2022 will be a year to remember for those of all sizes in the tech industry. Whether you are working inside a tech company, an agency working with a tech brand, or an investor with stake in a tech start-up, it has been a rollercoaster ride.
The conflict in Ukraine exerted a drag on the global economy which also pushed up inflation early in the year. The US Chips and Science Act that followed changed the dynamics of the global semiconductor supply chain and shifted strategic focus and investments for many hardware companies. In the third quarter, major tech companies started to restructure and cut headcount to improve efficiency, and in anticipation of the slower year ahead. More recently, the breakdown of several major crypto exchanges will likely expedite the call for more stringent regulations across the globe.
As a result, tech stocks have tumbled from their all-time high as layoffs, inflation and rising interest rates continue to shake up the industry. Investors have lost roughly US$7.4 trillion on the 12-month drop in the NASDAQ. In the start-up world, the easy money is gone after the investment peak at the end of 2021 according to EY’s venture capital team. Big or small, companies are much more defensive than offensive in their financing. They see it as the only way to ride out the storm.
"For the next several years, leading technology providers must play a leading role in helping enterprises use innovative technologies to slide through the current storms of disruption. Technology and IT is not about where we cut–technology is where we invest to help the rest of the business navigate the recession," said IDC analyst Rick Villars in a recent ZDNET article.
Villars nicely sums up what many tech companies are trying to tell their customers. Simply put, organisations must balance growth through technology investments with cost-cutting.
The term 'digital transformation' has been overused, and in some cases misused. Nonetheless, it is clear that technology will continue to play a big role in transforming and fortifying business operations. As someone running a mid-size integrated marcoms consultancy and working with tech companies across different verticals, here are some of the tech-backed measures that I see helping to streamline and simplify business operations for SME owners.
Automation of tedious tasks to improve productivity
A tremendous amount of time and effort is spent scanning business expense receipts, sending paper contracts to multiple parties for signature, and on various other mundane administrative processes. Yet software solutions are readily available for practically every process, from employee expense reporting on mobile and payroll accounting software to cloud-based HR performance review platforms. By automating tedious or time-consuming administrative tasks, staff can focus on doing what they are best at while management can use data-driven decision intelligence to reduce the cost of wasted opportunities.
Remote as well as local hiring to expand your options
As the World Economic Forum has noted, talent acquisition and retention is also one of the biggest challenges facing SMEs around the world. For businesses and industries that allow for flexible work arrangements or remote working, employers should experiment with solutions such as candidate relationship management suites, skills and job matching platforms and HR analytics in conjunction with tried-and-tested approaches such as job boards and LinkedIn. The latest recruitment software and online platforms will include key features like job requisition management, automated sourcing, candidate tracking, pre-employment testing, as well as screening and reference checks, opening doors to candidates in different markets with the skills you are looking for.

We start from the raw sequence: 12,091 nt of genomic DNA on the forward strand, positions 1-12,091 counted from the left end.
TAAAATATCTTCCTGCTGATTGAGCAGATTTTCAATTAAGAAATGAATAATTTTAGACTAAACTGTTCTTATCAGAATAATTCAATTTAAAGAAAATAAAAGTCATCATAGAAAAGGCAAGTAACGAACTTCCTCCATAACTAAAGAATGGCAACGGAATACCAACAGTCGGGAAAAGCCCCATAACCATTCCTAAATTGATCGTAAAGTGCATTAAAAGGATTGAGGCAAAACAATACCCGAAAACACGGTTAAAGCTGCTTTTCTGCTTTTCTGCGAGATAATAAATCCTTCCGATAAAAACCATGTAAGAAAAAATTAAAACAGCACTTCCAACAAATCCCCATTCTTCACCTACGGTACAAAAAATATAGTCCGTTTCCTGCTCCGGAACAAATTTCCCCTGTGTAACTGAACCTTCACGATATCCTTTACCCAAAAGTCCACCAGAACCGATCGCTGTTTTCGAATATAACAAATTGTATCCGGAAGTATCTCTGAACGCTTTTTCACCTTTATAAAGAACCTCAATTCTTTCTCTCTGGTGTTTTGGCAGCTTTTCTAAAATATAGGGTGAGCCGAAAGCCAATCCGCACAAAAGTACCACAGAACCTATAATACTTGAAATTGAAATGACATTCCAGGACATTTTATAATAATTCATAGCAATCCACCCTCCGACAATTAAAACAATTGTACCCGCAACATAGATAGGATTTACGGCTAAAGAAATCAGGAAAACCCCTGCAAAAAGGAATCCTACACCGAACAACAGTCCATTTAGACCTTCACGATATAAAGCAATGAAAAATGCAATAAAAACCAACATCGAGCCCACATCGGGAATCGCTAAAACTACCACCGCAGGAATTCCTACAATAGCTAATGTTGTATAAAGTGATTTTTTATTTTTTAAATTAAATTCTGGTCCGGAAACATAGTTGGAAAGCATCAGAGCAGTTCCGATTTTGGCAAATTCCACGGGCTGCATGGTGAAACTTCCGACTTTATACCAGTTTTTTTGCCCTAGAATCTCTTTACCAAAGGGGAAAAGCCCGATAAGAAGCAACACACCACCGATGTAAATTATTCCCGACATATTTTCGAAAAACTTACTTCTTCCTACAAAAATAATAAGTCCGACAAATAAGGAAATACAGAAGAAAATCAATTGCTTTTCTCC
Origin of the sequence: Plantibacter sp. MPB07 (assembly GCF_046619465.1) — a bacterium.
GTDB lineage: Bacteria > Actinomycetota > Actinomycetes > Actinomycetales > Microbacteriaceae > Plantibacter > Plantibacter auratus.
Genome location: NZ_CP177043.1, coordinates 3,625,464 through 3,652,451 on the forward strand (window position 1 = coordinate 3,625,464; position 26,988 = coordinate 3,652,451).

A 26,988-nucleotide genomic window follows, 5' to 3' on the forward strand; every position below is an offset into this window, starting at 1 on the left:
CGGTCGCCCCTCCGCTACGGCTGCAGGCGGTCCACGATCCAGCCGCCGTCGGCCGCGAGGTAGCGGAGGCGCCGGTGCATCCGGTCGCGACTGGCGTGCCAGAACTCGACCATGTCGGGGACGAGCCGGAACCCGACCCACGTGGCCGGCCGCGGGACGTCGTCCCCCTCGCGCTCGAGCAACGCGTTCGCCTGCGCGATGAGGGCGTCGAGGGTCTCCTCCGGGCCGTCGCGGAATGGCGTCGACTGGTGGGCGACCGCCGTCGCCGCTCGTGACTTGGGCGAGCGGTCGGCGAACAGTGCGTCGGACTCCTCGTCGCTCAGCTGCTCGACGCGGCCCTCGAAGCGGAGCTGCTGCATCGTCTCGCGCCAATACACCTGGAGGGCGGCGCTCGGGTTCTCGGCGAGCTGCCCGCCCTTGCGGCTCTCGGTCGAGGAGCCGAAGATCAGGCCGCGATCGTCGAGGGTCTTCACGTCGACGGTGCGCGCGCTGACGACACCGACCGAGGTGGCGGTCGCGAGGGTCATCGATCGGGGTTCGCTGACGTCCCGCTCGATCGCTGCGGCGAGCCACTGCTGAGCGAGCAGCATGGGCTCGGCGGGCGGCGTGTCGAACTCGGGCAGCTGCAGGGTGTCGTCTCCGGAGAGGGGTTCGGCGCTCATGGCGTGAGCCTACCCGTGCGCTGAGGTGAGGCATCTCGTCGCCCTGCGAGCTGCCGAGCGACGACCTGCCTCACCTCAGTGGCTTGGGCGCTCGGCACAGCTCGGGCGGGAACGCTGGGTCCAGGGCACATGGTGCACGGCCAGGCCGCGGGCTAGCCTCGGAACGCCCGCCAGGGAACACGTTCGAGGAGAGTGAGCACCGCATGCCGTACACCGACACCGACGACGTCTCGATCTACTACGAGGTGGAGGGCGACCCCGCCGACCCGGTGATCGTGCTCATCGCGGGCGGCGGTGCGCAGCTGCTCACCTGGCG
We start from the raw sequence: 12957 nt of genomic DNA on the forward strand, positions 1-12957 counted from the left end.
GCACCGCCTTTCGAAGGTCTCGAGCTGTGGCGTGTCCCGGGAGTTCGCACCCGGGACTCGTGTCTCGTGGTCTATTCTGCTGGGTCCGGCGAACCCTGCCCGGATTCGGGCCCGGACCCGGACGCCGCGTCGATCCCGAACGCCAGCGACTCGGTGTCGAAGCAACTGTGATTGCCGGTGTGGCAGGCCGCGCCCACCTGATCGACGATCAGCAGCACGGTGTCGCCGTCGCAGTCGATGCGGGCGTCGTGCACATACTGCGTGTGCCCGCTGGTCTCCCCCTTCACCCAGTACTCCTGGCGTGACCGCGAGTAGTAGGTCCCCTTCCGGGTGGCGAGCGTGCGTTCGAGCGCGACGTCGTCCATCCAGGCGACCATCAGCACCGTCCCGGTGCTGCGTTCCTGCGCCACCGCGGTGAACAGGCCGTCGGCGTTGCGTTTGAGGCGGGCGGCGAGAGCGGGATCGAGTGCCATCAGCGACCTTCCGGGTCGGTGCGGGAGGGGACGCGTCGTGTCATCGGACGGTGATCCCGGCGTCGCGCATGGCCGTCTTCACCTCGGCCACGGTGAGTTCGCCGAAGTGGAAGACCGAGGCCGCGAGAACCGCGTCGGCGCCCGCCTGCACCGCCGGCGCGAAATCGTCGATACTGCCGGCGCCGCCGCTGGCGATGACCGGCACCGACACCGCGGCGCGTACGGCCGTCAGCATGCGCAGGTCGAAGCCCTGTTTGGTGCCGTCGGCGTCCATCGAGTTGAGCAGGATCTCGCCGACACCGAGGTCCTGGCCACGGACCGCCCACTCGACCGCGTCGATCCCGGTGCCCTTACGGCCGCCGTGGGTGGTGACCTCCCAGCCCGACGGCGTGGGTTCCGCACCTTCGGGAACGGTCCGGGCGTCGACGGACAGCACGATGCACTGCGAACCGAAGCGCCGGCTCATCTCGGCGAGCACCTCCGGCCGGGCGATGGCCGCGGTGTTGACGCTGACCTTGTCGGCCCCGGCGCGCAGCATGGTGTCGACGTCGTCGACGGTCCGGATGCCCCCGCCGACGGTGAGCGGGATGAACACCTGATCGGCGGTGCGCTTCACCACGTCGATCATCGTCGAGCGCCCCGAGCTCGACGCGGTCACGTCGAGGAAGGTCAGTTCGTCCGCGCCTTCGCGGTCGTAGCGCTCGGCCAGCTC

Virtual workspaces to enhance the hybrid experience
For remote-first or hybrid organizations, virtual workspaces will not replace the physical office but will eventually become an important part of the digital employee experience. One may argue that our second life in the metaverse is still years away, but metaverse-like platforms are already creating an immersive employee experience for meetings, training and social events. For hybrid organizations, there is a need to better manage and utilize the physical workspace, and this is where proptech and space management software can play an important role. Future workspaces will need to change responsively depending on the forecasted capacity and how staff need to use the workplace.
The outcomes of the above technologies and solutions (and indeed most technology adoption) are cost reduction, productivity gains and a step towards a more efficient operation. But even for business owners and heads of operations who are sold on the idea of digital transformation, it can be difficult to know where to start. Cost is always a key consideration, but it shouldn’t be the only one.
Weighing the setup costs versus the opportunity cost as a result of inefficiencies should be the first step. Then identify solutions that can address the bottlenecks impacting the most people in the organization. Lastly and most importantly, educate staff about the benefits of the technology and offer training across the organization — instead of just handing them a user manual — so that they feel genuinely empowered by the new technology.
To be sure, new technology can be daunting, especially as an SME. It pays to think of it as an experiment rather than a full-blown exercise in 'transformation'. As with any procedure, breaking deployment down into stages, and focusing on solving the problems at hand, can make it manageable and most importantly, rewarding.
This article was written by Kevin On, general manager, The Hoffman Agency, Hong Kong. Viewpoints is an article series contributed by members of PRHK, Hong Kong’s PR and communications association.